Ellen Zocher, a senior Biology major, prepares a petri dish full of the roundworm C. elegans to be examined under a higher power microscope.
Grad student Sarah Peterson, left, and Alejandro Acevedo-Gutierrez heading towards Bird Rocks in Rosario Strait, San Juan Islands, to tag harbor seals in order to record their diving behavior and movements. Photo by Kenady Wilson.
Western Washington University graduate student Rachael Mallon shows off a bright pinkish red sample of watermelon snow after collecting it in July 2017 at Sahale Peak east of Marblemount.
PSRF divers prepare to release juvenile abalone on the rocky reef systems of the San Juan islands
Getting Involved in Research in the Biology Department
Research experience is valuable for a number of reasons: it deepens your learning in a particular field of study; it teaches you how you can apply your biological knowledge to real world questions; it introduces you to cutting edge scientific techniques; it prepares you for success as a professional scientist; and it is highly valued by employers and professional/graduates schools. Participation in research can also lead to presentations of research at scientific meetings or co-authorship on professional research publications.
Undergraduate research opportunities in the Biology Department (BIOL 494, 495 and Independent Study) are available to any students who have an interest, depending on the availability of positions in a given faculty member’s research team. In addition, the Biology Department has a Master’s program for students who wish to continue their growth as scientists with the guidance and encouragement of a faculty member.
Undergraduate students can register for research credit (see below) or work as a volunteer. For qualifying students, research opportunities may also be possible through the work-study program; make sure to let your prospective research advisor know of your eligibility. You and the faculty member agree upon the number of research credits, the nature of your activities in the lab, and the expectations for your involvement as a professional on the research team.
It is never too early (or late!) to inquire about getting involved in research in the Biology Department at WWU.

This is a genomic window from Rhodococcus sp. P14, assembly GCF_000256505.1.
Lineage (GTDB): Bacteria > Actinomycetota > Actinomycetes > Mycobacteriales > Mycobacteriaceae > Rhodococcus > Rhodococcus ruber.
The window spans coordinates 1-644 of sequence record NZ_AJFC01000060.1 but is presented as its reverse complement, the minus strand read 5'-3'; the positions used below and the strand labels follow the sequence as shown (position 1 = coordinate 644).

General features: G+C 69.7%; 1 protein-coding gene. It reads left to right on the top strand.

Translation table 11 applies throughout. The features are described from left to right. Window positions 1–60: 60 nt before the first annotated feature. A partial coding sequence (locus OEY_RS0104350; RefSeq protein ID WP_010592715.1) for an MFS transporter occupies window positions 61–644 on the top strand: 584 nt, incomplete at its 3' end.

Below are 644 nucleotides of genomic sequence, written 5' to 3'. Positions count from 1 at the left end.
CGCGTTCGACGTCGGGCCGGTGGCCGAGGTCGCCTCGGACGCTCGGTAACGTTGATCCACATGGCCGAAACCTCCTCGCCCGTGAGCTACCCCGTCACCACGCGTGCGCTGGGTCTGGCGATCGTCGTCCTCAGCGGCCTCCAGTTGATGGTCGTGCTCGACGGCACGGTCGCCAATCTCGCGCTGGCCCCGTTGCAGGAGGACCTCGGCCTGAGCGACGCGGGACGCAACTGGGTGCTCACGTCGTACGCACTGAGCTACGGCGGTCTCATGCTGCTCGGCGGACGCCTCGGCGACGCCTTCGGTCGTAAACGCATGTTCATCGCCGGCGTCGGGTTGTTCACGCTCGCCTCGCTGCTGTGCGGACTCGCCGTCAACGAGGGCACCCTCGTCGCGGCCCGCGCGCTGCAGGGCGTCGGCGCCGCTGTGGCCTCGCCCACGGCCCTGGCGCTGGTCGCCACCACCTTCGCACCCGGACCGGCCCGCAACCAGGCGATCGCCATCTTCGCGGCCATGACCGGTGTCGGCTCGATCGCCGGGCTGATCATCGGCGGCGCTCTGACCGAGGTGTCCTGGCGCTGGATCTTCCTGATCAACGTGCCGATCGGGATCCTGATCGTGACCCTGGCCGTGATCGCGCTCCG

Students interested in joining a research group should:
- Find a faculty member or graduate student who is doing research that interests you. An easy way to do this is to check out the Biology Department Faculty Directory to get a sense for the kinds of research their groups do.
- Once you’ve decided whose group you are interested in, reach out to the faculty member directly, in person or by email!
Information that you’ll want to provide in your email should include:
- An introduction to who you are (name, emphasis, anticipated graduation year/quarter or number of quarters you think you have left for doing research while at Western)
- A brief sentence that states why you are interested in pursuing research in general
- A brief explanation of what caught your eye about the research of the particular faculty member you are contacting
- An inquiry into whether there are currently available research opportunities with the research group and, if so, whether the faculty member might be willing to discuss these in person.
- Don’t be discouraged if there isn’t an available opportunity in a particular lab when you first inquire! Opportunities and openings may arise in the future, and there is a broad array of labs both in Biology and in other Departments at Western that are worth checking out. Also consider internship and volunteer opportunities outside Western at other academic institutions (e.g. via the NSF REU program), government agencies, non-governmental organizations, or private companies and industry (Check out Handshake). Research experience outside of WWU may be eligible for internship credit (BIOL 496 Professional Work Experience).